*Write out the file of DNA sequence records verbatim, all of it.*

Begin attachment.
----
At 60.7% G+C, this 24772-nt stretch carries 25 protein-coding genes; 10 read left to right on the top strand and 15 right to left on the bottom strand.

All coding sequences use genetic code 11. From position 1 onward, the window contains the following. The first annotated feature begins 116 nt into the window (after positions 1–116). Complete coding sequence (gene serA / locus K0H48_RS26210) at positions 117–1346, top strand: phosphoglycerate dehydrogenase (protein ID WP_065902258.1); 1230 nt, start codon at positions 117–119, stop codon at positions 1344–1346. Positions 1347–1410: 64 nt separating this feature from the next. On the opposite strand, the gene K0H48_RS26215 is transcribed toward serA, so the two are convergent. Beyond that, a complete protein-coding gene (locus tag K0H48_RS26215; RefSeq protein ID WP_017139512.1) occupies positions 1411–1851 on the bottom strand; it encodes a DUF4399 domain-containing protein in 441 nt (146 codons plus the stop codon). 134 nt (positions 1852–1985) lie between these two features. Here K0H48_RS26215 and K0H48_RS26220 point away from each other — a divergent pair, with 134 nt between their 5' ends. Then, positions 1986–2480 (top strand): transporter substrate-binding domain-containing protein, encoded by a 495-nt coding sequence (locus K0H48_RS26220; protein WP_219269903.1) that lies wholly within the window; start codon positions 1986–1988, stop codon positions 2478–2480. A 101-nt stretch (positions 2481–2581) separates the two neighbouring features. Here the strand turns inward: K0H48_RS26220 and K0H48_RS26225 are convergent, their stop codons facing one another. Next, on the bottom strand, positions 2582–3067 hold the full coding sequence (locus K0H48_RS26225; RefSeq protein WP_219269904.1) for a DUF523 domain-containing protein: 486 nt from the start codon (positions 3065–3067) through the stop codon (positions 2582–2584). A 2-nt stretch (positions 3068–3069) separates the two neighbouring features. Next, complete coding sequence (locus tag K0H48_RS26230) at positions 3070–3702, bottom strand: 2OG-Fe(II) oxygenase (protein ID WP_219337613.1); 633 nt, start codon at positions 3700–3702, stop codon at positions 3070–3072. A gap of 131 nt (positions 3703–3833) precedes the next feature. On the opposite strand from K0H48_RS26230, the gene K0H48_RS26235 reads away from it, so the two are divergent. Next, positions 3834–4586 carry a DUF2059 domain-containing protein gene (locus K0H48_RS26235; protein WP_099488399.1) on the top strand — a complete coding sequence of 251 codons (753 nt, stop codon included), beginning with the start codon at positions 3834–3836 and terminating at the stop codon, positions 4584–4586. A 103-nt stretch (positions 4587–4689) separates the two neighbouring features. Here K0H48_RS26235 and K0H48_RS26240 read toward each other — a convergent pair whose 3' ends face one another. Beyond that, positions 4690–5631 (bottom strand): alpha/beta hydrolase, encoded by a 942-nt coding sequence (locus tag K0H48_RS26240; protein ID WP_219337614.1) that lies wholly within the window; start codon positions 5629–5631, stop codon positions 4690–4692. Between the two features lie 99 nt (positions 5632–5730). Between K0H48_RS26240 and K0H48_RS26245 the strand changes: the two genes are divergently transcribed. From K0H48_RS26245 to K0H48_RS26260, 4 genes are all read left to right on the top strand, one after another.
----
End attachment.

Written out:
At 60.7% G+C, this 24772-nt stretch carries 25 protein-coding genes; 10 read left to right on the top strand and 15 right to left on the bottom strand.

All coding sequences use genetic code 11. From position 1 onward, the window contains the following. The first annotated feature begins 116 nt into the window (after positions 1–116). Complete coding sequence (gene serA / locus K0H48_RS26210) at positions 117–1346, top strand: phosphoglycerate dehydrogenase (protein ID WP_065902258.1); 1230 nt, start codon at positions 117–119, stop codon at positions 1344–1346. Positions 1347–1410: 64 nt separating this feature from the next. On the opposite strand, the gene K0H48_RS26215 is transcribed toward serA, so the two are convergent. Beyond that, a complete protein-coding gene (locus tag K0H48_RS26215; RefSeq protein ID WP_017139512.1) occupies positions 1411–1851 on the bottom strand; it encodes a DUF4399 domain-containing protein in 441 nt (146 codons plus the stop codon). 134 nt (positions 1852–1985) lie between these two features. Here K0H48_RS26215 and K0H48_RS26220 point away from each other — a divergent pair, with 134 nt between their 5' ends. Then, positions 1986–2480 (top strand): transporter substrate-binding domain-containing protein, encoded by a 495-nt coding sequence (locus K0H48_RS26220; protein WP_219269903.1) that lies wholly within the window; start codon positions 1986–1988, stop codon positions 2478–2480. A 101-nt stretch (positions 2481–2581) separates the two neighbouring features. Here the strand turns inward: K0H48_RS26220 and K0H48_RS26225 are convergent, their stop codons facing one another. Next, on the bottom strand, positions 2582–3067 hold the full coding sequence (locus K0H48_RS26225; RefSeq protein WP_219269904.1) for a DUF523 domain-containing protein: 486 nt from the start codon (positions 3065–3067) through the stop codon (positions 2582–2584). A 2-nt stretch (positions 3068–3069) separates the two neighbouring features. Next, complete coding sequence (locus tag K0H48_RS26230) at positions 3070–3702, bottom strand: 2OG-Fe(II) oxygenase (protein ID WP_219337613.1); 633 nt, start codon at positions 3700–3702, stop codon at positions 3070–3072. A gap of 131 nt (positions 3703–3833) precedes the next feature. On the opposite strand from K0H48_RS26230, the gene K0H48_RS26235 reads away from it, so the two are divergent. Next, positions 3834–4586 carry a DUF2059 domain-containing protein gene (locus K0H48_RS26235; protein WP_099488399.1) on the top strand — a complete coding sequence of 251 codons (753 nt, stop codon included), beginning with the start codon at positions 3834–3836 and terminating at the stop codon, positions 4584–4586. A 103-nt stretch (positions 4587–4689) separates the two neighbouring features. Here K0H48_RS26235 and K0H48_RS26240 read toward each other — a convergent pair whose 3' ends face one another. Beyond that, positions 4690–5631 (bottom strand): alpha/beta hydrolase, encoded by a 942-nt coding sequence (locus tag K0H48_RS26240; protein ID WP_219337614.1) that lies wholly within the window; start codon positions 5629–5631, stop codon positions 4690–4692. Between the two features lie 99 nt (positions 5632–5730). Between K0H48_RS26240 and K0H48_RS26245 the strand changes: the two genes are divergently transcribed. From K0H48_RS26245 to K0H48_RS26260, 4 genes are all read left to right on the top strand, one after another.